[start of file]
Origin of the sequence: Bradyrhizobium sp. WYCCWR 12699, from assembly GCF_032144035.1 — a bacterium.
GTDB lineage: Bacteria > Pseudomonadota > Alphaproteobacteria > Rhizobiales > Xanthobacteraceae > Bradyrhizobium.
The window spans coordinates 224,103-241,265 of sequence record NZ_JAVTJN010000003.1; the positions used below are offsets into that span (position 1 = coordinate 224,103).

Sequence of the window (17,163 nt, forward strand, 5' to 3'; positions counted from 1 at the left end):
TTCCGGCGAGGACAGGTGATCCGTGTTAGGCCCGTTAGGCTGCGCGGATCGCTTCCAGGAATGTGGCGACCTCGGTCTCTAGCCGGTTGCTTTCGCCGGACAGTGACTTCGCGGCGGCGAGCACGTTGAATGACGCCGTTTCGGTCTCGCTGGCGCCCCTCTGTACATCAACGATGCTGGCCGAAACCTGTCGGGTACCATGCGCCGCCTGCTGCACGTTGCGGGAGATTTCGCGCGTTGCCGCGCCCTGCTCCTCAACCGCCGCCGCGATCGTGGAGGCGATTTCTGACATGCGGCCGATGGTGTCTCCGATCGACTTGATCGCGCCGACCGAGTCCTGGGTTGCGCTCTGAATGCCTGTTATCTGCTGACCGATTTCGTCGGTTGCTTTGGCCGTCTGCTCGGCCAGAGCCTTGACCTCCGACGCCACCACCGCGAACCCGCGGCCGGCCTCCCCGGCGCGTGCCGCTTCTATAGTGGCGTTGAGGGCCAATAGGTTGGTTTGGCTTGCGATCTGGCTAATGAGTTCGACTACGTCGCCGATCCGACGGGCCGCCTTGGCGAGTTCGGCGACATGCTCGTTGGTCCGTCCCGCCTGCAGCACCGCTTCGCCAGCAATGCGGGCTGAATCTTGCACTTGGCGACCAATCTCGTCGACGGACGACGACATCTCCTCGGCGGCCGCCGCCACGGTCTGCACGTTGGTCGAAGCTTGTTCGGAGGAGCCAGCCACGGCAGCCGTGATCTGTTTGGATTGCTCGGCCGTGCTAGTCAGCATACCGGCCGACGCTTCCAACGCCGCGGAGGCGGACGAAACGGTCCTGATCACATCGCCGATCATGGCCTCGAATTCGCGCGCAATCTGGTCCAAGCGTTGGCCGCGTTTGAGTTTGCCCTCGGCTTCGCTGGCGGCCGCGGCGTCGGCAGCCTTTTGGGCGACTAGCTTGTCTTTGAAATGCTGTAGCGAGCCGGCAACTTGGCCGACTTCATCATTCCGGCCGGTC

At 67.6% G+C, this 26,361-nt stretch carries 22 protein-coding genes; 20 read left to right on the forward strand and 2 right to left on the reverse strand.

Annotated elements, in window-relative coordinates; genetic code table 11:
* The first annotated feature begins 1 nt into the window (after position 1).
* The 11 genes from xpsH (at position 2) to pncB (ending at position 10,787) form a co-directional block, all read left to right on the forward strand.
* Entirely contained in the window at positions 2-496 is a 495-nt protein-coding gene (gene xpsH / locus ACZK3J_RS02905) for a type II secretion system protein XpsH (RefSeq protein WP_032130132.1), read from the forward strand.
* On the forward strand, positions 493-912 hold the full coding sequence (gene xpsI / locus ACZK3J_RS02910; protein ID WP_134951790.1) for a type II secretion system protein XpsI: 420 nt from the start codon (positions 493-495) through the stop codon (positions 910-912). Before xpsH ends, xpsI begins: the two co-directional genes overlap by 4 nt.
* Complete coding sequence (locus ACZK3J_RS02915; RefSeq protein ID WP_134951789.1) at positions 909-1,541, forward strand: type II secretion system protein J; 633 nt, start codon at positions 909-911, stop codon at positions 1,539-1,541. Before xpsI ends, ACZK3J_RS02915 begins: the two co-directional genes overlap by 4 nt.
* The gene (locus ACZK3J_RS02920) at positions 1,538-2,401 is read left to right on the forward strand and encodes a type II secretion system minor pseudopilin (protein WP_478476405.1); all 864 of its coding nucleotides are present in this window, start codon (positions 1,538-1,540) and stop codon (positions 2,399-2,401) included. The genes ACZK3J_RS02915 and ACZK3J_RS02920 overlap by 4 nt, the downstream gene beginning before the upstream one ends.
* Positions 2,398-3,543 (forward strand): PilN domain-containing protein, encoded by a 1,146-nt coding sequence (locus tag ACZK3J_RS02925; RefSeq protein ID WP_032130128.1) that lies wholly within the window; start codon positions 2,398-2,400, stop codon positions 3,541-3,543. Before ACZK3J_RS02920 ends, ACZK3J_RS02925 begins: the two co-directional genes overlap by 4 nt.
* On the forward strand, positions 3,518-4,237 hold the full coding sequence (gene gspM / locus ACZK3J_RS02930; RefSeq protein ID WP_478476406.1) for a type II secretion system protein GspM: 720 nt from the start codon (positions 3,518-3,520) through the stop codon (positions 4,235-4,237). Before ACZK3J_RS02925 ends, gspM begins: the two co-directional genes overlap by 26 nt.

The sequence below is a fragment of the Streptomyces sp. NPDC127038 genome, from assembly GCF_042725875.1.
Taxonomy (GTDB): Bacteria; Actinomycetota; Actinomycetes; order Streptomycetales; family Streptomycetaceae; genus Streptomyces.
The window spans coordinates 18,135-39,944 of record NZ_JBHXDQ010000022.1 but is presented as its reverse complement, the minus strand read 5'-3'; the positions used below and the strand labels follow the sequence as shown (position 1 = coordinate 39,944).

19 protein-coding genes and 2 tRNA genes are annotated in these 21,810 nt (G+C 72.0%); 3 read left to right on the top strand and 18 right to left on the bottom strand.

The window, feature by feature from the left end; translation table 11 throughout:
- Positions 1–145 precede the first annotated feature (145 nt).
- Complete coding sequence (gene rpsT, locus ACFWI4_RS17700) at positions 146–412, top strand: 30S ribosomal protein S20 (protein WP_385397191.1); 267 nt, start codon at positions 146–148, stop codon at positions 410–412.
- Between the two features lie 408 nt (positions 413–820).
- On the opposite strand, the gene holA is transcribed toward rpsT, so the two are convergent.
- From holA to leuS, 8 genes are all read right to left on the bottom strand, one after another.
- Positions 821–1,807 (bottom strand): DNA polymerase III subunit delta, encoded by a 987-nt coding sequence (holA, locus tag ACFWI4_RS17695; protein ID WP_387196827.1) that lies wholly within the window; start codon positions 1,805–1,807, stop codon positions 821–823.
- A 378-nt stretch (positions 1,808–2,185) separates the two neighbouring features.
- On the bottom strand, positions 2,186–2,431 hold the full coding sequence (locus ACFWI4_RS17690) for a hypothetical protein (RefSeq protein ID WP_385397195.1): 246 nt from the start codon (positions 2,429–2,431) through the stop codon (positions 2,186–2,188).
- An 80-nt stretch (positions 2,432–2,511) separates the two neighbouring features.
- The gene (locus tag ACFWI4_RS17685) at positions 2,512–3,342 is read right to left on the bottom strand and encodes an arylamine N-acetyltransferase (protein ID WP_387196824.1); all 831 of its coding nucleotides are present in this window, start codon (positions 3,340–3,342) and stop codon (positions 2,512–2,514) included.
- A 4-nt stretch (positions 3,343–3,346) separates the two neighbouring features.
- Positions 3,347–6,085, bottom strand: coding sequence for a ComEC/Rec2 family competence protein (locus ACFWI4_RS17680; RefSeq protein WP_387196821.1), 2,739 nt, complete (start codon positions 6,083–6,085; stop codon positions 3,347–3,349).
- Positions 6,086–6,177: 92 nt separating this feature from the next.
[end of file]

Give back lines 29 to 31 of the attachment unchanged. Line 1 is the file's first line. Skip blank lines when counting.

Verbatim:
- An 80-nt stretch (positions 2,432–2,511) separates the two neighbouring features.
- The gene (locus tag ACFWI4_RS17685) at positions 2,512–3,342 is read right to left on the bottom strand and encodes an arylamine N-acetyltransferase (protein ID WP_387196824.1); all 831 of its coding nucleotides are present in this window, start codon (positions 3,340–3,342) and stop codon (positions 2,512–2,514) included.
- A 4-nt stretch (positions 3,343–3,346) separates the two neighbouring features.